The two separate bedroom wings had 16 rooms on each floor, making a total of 64 rooms. The first 64 patients that came to the sanatorium were all male and presumably well-off enough to be able to afford the three guineas per week charge for living there and receiving treatment from the sanatorium’s experienced doctors. The rooms had large windows to let in plenty of light and air. The building designers took particular care in rendering the building’s woodwork and stairs in a very plain fashion in order to prevent any dust accumulation.
All the buildings had electricity.
In 1913, the British parliament passed the Public Health Act and authorized the Metropolitan Asylums Board to treat London’s poor and others who were suffering from tuberculosis. Towards this end, in 1919, the Metropolitan Asylums Board took over the London Open Air Sanatorium and renamed it Pinewood Sanatorium. They increased its capacity from 64 beds to 160 beds by building prefabricated dormitories on the sanatorium’s grounds.
They encouraged patients to spend as much time as possible in the open air under the pines, and they urged patients, who appeared to be recovering, to participate in more active pastimes like tending to vegetables in the garden and sweeping the garden paths.
Pinewood sanatorium during the World Wars
During the First World War, Pinewood Sanatorium opened its doors to also treat ill and injured soldiers from the war front. They took particular care of the soldiers that had survived gas attacks in the trenches.
After the Second World War broke out, the hospital once again treated sick and injured soldiers. The Canadian Red Cross set up its base at the hospital and built several wooden huts to accommodate the increasing stream of war-injured patients.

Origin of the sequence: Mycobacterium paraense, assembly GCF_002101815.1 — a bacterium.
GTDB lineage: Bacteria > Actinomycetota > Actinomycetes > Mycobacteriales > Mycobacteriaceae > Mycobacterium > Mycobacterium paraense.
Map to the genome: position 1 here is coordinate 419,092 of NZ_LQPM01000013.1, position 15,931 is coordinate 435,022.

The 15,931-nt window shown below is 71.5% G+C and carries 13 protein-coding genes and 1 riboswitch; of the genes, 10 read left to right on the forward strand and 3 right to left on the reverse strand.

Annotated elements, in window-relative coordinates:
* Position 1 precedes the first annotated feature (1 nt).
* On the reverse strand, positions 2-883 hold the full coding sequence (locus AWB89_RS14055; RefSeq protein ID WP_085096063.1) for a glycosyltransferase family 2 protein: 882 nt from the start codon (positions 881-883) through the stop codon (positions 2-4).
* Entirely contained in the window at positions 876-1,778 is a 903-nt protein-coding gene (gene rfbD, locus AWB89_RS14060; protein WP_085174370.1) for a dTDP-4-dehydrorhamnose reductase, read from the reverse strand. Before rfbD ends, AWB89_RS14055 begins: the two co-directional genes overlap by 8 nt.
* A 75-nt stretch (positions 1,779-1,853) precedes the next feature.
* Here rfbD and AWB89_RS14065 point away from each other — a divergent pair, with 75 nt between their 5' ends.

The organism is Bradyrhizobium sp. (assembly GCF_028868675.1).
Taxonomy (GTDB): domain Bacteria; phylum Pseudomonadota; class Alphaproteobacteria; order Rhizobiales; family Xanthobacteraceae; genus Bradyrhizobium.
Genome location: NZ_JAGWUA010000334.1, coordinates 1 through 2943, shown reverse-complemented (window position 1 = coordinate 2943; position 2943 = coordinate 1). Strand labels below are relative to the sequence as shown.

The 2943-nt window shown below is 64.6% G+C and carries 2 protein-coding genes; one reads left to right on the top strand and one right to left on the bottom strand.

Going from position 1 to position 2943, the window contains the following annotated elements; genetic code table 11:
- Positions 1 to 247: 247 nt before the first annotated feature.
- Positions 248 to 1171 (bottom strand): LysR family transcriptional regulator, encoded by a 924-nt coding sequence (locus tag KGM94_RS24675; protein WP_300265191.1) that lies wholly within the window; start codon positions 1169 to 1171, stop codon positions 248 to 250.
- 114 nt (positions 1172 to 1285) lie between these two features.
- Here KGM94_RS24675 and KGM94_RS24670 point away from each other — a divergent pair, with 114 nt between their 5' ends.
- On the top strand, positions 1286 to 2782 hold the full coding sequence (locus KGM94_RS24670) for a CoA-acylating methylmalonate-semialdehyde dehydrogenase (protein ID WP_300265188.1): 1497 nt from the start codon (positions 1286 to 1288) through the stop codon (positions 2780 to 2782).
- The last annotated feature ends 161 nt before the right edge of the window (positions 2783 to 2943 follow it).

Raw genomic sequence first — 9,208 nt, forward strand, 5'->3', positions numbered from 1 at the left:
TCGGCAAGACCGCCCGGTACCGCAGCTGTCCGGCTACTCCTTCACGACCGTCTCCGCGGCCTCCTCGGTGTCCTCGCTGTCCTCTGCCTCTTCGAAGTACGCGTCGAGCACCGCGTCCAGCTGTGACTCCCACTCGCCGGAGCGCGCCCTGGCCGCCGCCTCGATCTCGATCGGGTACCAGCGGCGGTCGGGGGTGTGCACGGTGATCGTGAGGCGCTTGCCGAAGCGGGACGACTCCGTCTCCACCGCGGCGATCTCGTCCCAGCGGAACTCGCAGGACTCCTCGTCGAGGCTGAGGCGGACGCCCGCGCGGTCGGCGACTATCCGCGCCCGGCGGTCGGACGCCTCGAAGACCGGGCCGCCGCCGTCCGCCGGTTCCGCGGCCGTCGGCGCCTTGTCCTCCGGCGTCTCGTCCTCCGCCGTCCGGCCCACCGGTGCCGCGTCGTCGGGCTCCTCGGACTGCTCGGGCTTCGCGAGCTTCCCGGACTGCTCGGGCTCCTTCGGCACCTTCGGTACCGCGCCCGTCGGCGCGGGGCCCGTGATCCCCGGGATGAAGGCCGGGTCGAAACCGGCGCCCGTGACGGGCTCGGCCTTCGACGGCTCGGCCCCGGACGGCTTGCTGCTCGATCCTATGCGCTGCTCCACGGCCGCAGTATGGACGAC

Pinewood Hospital in the after-war years
In 1954, Norah Henriette Schuster, the first female doctor to receive a hospital appointment in the UK, came to work at Pinewood Hospital and set up a pathology lab in one of the still-standing wartime wooden huts. It was Pinewood Hospital’s first pathology lab. By this time, the hospital was taking in fewer and fewer cases of tuberculosis patients as the use of antibiotics since 1944 had done a remarkable job of nearly obliterating the disease from the UK. That being the case, the hospital now saw more cases of people with thoracic diseases, aspergillosis, bronchitis, and other similar problems.
By 1960, Pinewood Hospital was treating more bronchitis patients and even had a 230-bed ward for them and specialist doctors at hand to treat them.
Closure of pinewood hospital
Pinewood Hospital closed in 1966. The sanatorium buildings no longer stand on the site, although some of the wooden huts are apparently still there.
Resurgence of tuberculosis
When medical researchers discovered that antibiotics were effective against tuberculosis, few people could have imagined that the dreaded disease would make a comeback and in a more malignant form. It rebounded in the 1980s with drug-resistant strains and, by 1993, its reach extended rapidly enough around the world for the World Health Organization to consider it a matter of global health emergency. Researchers estimate that there are around 500,000 cases of drug-resistant tuberculosis around the world every year and the numbers are steadily increasing.